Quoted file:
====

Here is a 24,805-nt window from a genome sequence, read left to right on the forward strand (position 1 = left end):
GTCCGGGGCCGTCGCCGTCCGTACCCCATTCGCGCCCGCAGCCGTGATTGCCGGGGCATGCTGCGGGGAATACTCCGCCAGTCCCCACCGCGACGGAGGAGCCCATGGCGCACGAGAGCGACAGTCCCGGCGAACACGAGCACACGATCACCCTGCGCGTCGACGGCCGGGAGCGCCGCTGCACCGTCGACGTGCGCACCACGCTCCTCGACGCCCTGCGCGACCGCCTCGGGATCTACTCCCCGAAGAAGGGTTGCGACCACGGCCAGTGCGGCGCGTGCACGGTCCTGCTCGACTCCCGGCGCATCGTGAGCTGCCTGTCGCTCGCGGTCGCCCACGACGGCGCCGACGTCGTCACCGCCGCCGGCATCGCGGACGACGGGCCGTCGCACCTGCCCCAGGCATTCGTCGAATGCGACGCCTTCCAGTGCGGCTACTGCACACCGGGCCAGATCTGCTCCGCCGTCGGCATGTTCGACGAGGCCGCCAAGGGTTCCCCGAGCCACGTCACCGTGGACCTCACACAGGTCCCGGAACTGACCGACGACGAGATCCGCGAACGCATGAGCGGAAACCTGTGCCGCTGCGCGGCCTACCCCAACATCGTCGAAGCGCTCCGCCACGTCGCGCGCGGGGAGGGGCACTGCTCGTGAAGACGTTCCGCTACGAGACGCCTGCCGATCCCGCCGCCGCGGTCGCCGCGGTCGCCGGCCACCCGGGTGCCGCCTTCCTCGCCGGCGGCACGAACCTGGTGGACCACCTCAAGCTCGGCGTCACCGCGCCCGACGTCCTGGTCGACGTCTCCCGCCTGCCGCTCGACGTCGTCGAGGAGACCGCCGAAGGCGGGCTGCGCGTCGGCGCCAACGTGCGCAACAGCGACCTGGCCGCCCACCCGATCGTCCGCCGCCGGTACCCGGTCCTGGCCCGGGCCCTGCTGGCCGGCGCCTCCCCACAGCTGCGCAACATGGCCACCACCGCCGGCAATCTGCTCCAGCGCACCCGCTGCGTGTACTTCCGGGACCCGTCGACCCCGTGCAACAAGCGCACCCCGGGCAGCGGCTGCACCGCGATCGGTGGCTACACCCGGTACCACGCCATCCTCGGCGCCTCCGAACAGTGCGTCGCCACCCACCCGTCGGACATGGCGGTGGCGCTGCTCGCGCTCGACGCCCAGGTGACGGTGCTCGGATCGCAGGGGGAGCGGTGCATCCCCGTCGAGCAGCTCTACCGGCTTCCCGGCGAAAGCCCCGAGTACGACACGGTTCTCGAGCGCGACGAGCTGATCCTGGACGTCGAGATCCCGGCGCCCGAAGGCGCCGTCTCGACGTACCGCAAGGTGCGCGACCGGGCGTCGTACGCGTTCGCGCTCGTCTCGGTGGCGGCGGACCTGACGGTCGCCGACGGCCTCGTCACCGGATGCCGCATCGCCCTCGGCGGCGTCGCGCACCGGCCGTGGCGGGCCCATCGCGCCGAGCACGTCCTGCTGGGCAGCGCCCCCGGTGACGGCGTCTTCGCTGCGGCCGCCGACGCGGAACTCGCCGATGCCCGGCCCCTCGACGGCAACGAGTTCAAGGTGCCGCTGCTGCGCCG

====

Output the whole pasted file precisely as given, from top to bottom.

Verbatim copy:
Here is a 24,805-nt window from a genome sequence, read left to right on the forward strand (position 1 = left end):
GTCCGGGGCCGTCGCCGTCCGTACCCCATTCGCGCCCGCAGCCGTGATTGCCGGGGCATGCTGCGGGGAATACTCCGCCAGTCCCCACCGCGACGGAGGAGCCCATGGCGCACGAGAGCGACAGTCCCGGCGAACACGAGCACACGATCACCCTGCGCGTCGACGGCCGGGAGCGCCGCTGCACCGTCGACGTGCGCACCACGCTCCTCGACGCCCTGCGCGACCGCCTCGGGATCTACTCCCCGAAGAAGGGTTGCGACCACGGCCAGTGCGGCGCGTGCACGGTCCTGCTCGACTCCCGGCGCATCGTGAGCTGCCTGTCGCTCGCGGTCGCCCACGACGGCGCCGACGTCGTCACCGCCGCCGGCATCGCGGACGACGGGCCGTCGCACCTGCCCCAGGCATTCGTCGAATGCGACGCCTTCCAGTGCGGCTACTGCACACCGGGCCAGATCTGCTCCGCCGTCGGCATGTTCGACGAGGCCGCCAAGGGTTCCCCGAGCCACGTCACCGTGGACCTCACACAGGTCCCGGAACTGACCGACGACGAGATCCGCGAACGCATGAGCGGAAACCTGTGCCGCTGCGCGGCCTACCCCAACATCGTCGAAGCGCTCCGCCACGTCGCGCGCGGGGAGGGGCACTGCTCGTGAAGACGTTCCGCTACGAGACGCCTGCCGATCCCGCCGCCGCGGTCGCCGCGGTCGCCGGCCACCCGGGTGCCGCCTTCCTCGCCGGCGGCACGAACCTGGTGGACCACCTCAAGCTCGGCGTCACCGCGCCCGACGTCCTGGTCGACGTCTCCCGCCTGCCGCTCGACGTCGTCGAGGAGACCGCCGAAGGCGGGCTGCGCGTCGGCGCCAACGTGCGCAACAGCGACCTGGCCGCCCACCCGATCGTCCGCCGCCGGTACCCGGTCCTGGCCCGGGCCCTGCTGGCCGGCGCCTCCCCACAGCTGCGCAACATGGCCACCACCGCCGGCAATCTGCTCCAGCGCACCCGCTGCGTGTACTTCCGGGACCCGTCGACCCCGTGCAACAAGCGCACCCCGGGCAGCGGCTGCACCGCGATCGGTGGCTACACCCGGTACCACGCCATCCTCGGCGCCTCCGAACAGTGCGTCGCCACCCACCCGTCGGACATGGCGGTGGCGCTGCTCGCGCTCGACGCCCAGGTGACGGTGCTCGGATCGCAGGGGGAGCGGTGCATCCCCGTCGAGCAGCTCTACCGGCTTCCCGGCGAAAGCCCCGAGTACGACACGGTTCTCGAGCGCGACGAGCTGATCCTGGACGTCGAGATCCCGGCGCCCGAAGGCGCCGTCTCGACGTACCGCAAGGTGCGCGACCGGGCGTCGTACGCGTTCGCGCTCGTCTCGGTGGCGGCGGACCTGACGGTCGCCGACGGCCTCGTCACCGGATGCCGCATCGCCCTCGGCGGCGTCGCGCACCGGCCGTGGCGGGCCCATCGCGCCGAGCACGTCCTGCTGGGCAGCGCCCCCGGTGACGGCGTCTTCGCTGCGGCCGCCGACGCGGAACTCGCCGATGCCCGGCCCCTCGACGGCAACGAGTTCAAGGTGCCGCTGCTGCGCCG